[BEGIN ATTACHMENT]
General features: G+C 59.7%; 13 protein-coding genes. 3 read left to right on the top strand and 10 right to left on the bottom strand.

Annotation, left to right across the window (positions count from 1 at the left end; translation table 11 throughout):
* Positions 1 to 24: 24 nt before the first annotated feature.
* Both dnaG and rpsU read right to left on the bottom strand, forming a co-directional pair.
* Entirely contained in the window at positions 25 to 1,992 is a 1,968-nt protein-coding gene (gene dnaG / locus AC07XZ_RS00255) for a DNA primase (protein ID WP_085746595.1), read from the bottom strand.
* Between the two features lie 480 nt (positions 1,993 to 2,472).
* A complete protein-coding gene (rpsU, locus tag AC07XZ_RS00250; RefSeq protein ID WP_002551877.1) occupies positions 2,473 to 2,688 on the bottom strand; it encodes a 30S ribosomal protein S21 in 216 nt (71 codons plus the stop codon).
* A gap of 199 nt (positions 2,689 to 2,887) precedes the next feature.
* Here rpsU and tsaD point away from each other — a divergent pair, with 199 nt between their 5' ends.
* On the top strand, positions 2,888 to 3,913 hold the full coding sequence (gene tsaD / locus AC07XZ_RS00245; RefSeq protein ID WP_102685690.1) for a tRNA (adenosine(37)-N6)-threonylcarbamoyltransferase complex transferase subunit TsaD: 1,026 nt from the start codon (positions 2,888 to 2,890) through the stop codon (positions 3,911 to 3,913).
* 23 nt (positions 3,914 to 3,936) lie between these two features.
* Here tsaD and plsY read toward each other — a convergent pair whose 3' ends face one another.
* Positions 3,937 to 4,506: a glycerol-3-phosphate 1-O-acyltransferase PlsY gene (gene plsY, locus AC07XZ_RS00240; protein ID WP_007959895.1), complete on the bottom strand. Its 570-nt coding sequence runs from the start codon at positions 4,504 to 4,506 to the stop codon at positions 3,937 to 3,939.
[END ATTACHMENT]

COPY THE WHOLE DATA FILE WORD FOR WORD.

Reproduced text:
General features: G+C 59.7%; 13 protein-coding genes. 3 read left to right on the top strand and 10 right to left on the bottom strand.

Annotation, left to right across the window (positions count from 1 at the left end; translation table 11 throughout):
* Positions 1 to 24: 24 nt before the first annotated feature.
* Both dnaG and rpsU read right to left on the bottom strand, forming a co-directional pair.
* Entirely contained in the window at positions 25 to 1,992 is a 1,968-nt protein-coding gene (gene dnaG / locus AC07XZ_RS00255) for a DNA primase (protein ID WP_085746595.1), read from the bottom strand.
* Between the two features lie 480 nt (positions 1,993 to 2,472).
* A complete protein-coding gene (rpsU, locus tag AC07XZ_RS00250; RefSeq protein ID WP_002551877.1) occupies positions 2,473 to 2,688 on the bottom strand; it encodes a 30S ribosomal protein S21 in 216 nt (71 codons plus the stop codon).
* A gap of 199 nt (positions 2,689 to 2,887) precedes the next feature.
* Here rpsU and tsaD point away from each other — a divergent pair, with 199 nt between their 5' ends.
* On the top strand, positions 2,888 to 3,913 hold the full coding sequence (gene tsaD / locus AC07XZ_RS00245; RefSeq protein ID WP_102685690.1) for a tRNA (adenosine(37)-N6)-threonylcarbamoyltransferase complex transferase subunit TsaD: 1,026 nt from the start codon (positions 2,888 to 2,890) through the stop codon (positions 3,911 to 3,913).
* 23 nt (positions 3,914 to 3,936) lie between these two features.
* Here tsaD and plsY read toward each other — a convergent pair whose 3' ends face one another.
* Positions 3,937 to 4,506: a glycerol-3-phosphate 1-O-acyltransferase PlsY gene (gene plsY, locus AC07XZ_RS00240; protein ID WP_007959895.1), complete on the bottom strand. Its 570-nt coding sequence runs from the start codon at positions 4,504 to 4,506 to the stop codon at positions 3,937 to 3,939.